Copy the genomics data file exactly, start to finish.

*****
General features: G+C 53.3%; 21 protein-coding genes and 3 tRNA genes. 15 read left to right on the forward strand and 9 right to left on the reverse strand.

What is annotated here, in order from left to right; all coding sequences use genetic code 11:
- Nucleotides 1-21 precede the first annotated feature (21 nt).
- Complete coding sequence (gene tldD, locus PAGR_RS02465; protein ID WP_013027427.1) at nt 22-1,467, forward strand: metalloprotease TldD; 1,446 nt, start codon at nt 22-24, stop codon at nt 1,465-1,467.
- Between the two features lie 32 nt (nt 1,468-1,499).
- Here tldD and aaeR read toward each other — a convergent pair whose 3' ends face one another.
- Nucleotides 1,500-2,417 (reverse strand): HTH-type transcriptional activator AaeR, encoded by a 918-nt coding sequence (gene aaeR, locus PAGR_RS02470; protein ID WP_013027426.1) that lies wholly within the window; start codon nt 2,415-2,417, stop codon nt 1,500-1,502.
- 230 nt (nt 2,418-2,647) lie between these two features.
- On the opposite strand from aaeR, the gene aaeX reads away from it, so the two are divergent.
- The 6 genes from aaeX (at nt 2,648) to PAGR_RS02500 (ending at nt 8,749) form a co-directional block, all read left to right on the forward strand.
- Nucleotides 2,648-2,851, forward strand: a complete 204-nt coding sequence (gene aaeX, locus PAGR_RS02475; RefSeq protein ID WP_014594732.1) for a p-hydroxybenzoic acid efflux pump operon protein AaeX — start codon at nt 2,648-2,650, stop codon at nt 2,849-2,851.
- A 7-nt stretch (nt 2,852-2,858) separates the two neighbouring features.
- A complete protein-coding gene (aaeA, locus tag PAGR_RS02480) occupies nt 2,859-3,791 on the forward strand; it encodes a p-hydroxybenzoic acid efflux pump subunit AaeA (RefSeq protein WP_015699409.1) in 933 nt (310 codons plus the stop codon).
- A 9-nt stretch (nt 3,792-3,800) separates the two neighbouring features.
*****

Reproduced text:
General features: G+C 53.3%; 21 protein-coding genes and 3 tRNA genes. 15 read left to right on the forward strand and 9 right to left on the reverse strand.

What is annotated here, in order from left to right; all coding sequences use genetic code 11:
- Nucleotides 1-21 precede the first annotated feature (21 nt).
- Complete coding sequence (gene tldD, locus PAGR_RS02465; protein ID WP_013027427.1) at nt 22-1,467, forward strand: metalloprotease TldD; 1,446 nt, start codon at nt 22-24, stop codon at nt 1,465-1,467.
- Between the two features lie 32 nt (nt 1,468-1,499).
- Here tldD and aaeR read toward each other — a convergent pair whose 3' ends face one another.
- Nucleotides 1,500-2,417 (reverse strand): HTH-type transcriptional activator AaeR, encoded by a 918-nt coding sequence (gene aaeR, locus PAGR_RS02470; protein ID WP_013027426.1) that lies wholly within the window; start codon nt 2,415-2,417, stop codon nt 1,500-1,502.
- 230 nt (nt 2,418-2,647) lie between these two features.
- On the opposite strand from aaeR, the gene aaeX reads away from it, so the two are divergent.
- The 6 genes from aaeX (at nt 2,648) to PAGR_RS02500 (ending at nt 8,749) form a co-directional block, all read left to right on the forward strand.
- Nucleotides 2,648-2,851, forward strand: a complete 204-nt coding sequence (gene aaeX, locus PAGR_RS02475; RefSeq protein ID WP_014594732.1) for a p-hydroxybenzoic acid efflux pump operon protein AaeX — start codon at nt 2,648-2,650, stop codon at nt 2,849-2,851.
- A 7-nt stretch (nt 2,852-2,858) separates the two neighbouring features.
- A complete protein-coding gene (aaeA, locus tag PAGR_RS02480) occupies nt 2,859-3,791 on the forward strand; it encodes a p-hydroxybenzoic acid efflux pump subunit AaeA (RefSeq protein WP_015699409.1) in 933 nt (310 codons plus the stop codon).
- A 9-nt stretch (nt 3,792-3,800) separates the two neighbouring features.